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Some secrets are meant to be kept
By BEN CASPIT
14/02/2013
Against the ultimate evil, one cannot fight with an arsenal of human rights and enlightened values.
 
I don’t know about you, but I am on the Mossad’s side. I’m keeping my fingers crossed for all the Mossad agents wherever they may be around the world. I pray that all Mossad operations be successful, and that as many as possible of the people or institutions whose aim is to destroy the State of Israel and its citizens just disappear, and I don’t care how. I am an Israeli, a Zionist, a journalist, in that order. (And what about a Jew? Yes, I am a proud secular Jew, who does not connect religion to nonholy things. Religion is in the synagogue and in the heart.) Theoretically, if I chanced upon an incredible story, one that would make sensational international headlines and make me a famous journalist overnight, but at the same time thwart a Mossad operation to, let’s say, destroy Iran’s nuclear program, I would happily forgo the story and I would fall asleep that night with a smile on my face.

By the way, I also wouldn’t try to pass off the story to a foreign journalist, in a shady collaboration that would allow me to then be the first Israeli journalist to quote “foreign sources.” I believe that the State of Israel still has plenty of secrets that should be kept. I know that most of the hair-raising operations carried out by Mossad agents around the world have never been acknowledged and never will be, and that is a good thing.

No, I don’t think that everything should be open for “public discussion.”

Some things are better left unsaid. Some secrets should be taken to the grave. And no, this doesn’t make Israel a dark regime or a dictatorship.

What Prime Minister Binyamin Netanyahu is doing to the Israeli media is much worse. The pursuit after the last strongholds of the free media is endangering our democratic rights much more than an attempt to keep Mossad operations a secret. The fact is, a Mossad operation went wrong. Somebody spoke when he shouldn’t have. Or someone betrayed his country.

And the terrible Prisons Service botch that provided ex-Mossad agent Ben Zygier the opportunity to commit suicide in Israeli prison in 2010 is saddening, but it’s part of life.

The circumstances of the incident need to be investigated behind closed doors, as far as possible from the public eye. No, this is not similar to the 1984 Bus 300 affair, in which Israeli state operatives carried out the most serious criminal offenses, and then afterward lied about it and slandered an innocent officer in an effort to deflect the blame. If we are to assume that Ben Zygier did in fact commit suicide (and was not murdered), then what we have here is a serious operational failure. We must quietly patch things up and move on. Historians in the distant future will be far less interested in an agent who committed suicide than in the Iranian nuclear threat.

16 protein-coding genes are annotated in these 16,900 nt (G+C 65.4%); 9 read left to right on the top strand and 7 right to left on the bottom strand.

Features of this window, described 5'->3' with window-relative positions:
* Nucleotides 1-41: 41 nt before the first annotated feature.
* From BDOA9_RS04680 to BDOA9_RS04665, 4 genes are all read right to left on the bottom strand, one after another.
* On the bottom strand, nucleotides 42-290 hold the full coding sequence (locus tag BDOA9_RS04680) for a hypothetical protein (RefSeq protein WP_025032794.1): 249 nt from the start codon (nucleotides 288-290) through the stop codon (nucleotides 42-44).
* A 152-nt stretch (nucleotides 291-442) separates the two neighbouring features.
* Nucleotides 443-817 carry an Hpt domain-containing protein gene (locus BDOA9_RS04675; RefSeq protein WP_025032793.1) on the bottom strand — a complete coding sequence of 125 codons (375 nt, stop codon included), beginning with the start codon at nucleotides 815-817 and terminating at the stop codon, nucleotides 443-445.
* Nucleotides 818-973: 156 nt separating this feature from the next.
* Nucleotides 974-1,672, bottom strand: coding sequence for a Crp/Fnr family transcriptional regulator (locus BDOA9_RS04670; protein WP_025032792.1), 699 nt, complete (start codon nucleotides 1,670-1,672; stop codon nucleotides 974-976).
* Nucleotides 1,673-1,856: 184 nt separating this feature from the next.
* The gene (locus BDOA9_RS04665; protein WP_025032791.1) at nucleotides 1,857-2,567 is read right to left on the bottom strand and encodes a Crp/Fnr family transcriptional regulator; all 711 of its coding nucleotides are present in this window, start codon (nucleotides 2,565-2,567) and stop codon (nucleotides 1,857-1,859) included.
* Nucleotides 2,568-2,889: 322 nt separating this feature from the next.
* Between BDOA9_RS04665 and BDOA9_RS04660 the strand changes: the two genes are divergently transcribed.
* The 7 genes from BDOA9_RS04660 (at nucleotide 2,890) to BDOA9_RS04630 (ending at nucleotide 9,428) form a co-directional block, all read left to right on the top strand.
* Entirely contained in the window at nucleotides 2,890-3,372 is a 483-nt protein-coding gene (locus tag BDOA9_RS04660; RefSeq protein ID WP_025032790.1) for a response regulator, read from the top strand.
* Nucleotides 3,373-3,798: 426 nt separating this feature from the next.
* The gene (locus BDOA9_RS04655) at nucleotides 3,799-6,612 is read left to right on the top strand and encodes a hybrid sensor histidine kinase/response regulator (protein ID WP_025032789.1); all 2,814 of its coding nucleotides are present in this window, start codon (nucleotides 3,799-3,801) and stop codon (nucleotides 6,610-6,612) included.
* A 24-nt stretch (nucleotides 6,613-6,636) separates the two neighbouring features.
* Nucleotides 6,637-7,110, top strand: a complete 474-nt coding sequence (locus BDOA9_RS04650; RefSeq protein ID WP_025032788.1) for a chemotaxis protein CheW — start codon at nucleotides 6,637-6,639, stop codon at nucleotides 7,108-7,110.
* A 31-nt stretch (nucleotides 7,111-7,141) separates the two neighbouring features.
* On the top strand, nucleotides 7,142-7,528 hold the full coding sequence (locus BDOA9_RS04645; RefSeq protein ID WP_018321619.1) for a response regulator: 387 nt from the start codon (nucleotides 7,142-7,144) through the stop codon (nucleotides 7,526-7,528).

Let’s look for a moment at our most important friend, one that symbolizes democracy, human rights and freedom of speech: the United States of America. President Barack Obama is a liberal, enlightened warrior for human rights. In his first-term campaign speeches, he declared that he would shut down the infamous Guantanamo Bay prison.

In this prison, which does not fall under US legal jurisdiction, American personnel try to crack the toughest al-Qaida detainees and use controversial “interrogation methods” to retrieve information.

But lo and behold, Obama reached the end of his first term and was reelected for a second one. And Guantanamo is still operational. Obama has finally understood that in this age of global terrorism, when so many people are striving to kill as many people as possible, and to carry out terrorist attacks, sometimes we have to roll up our sleeves and get our hands dirty in human sewage.

Things are not always as they seem. The American pursuit of Osama bin Laden proved this.

Against the ultimate evil, one cannot fight with an arsenal of human rights and enlightened values. Period. And if the Americans have reached this conclusion, then we, who are hanging on by a thread in the midst of a hundred million people who hate us, certainly should, too.

Although we are in the Internet age, there are still situations in which state secrets should be kept, and military censorship should be implemented, even though it only affects Israeli media. Israeli journalists have much greater access to state secrets than do foreign journalists, and I am not offended when a foreign journalist publishes state secrets when I couldn’t. Israel is the only country that continues to struggle for its existence and be accepted as a legitimate entity in a world that is becoming more and more dangerous all the time.

And the only thing that is more important to me than the public’s right to know, freedom of information and democracy, is the very existence of our country. Because I still remember how it was before Israel was established, upon the ashes of the six million. And therefore, even though I tend to quarrel quite a bit with the military censorship, at the end of the day I agree that when the publication of a specific item would constitute a real danger to national security, to people’s lives or to the country’s vital foreign relations, it is preferable that the item not be published.

Translated by Hannah Hochner.
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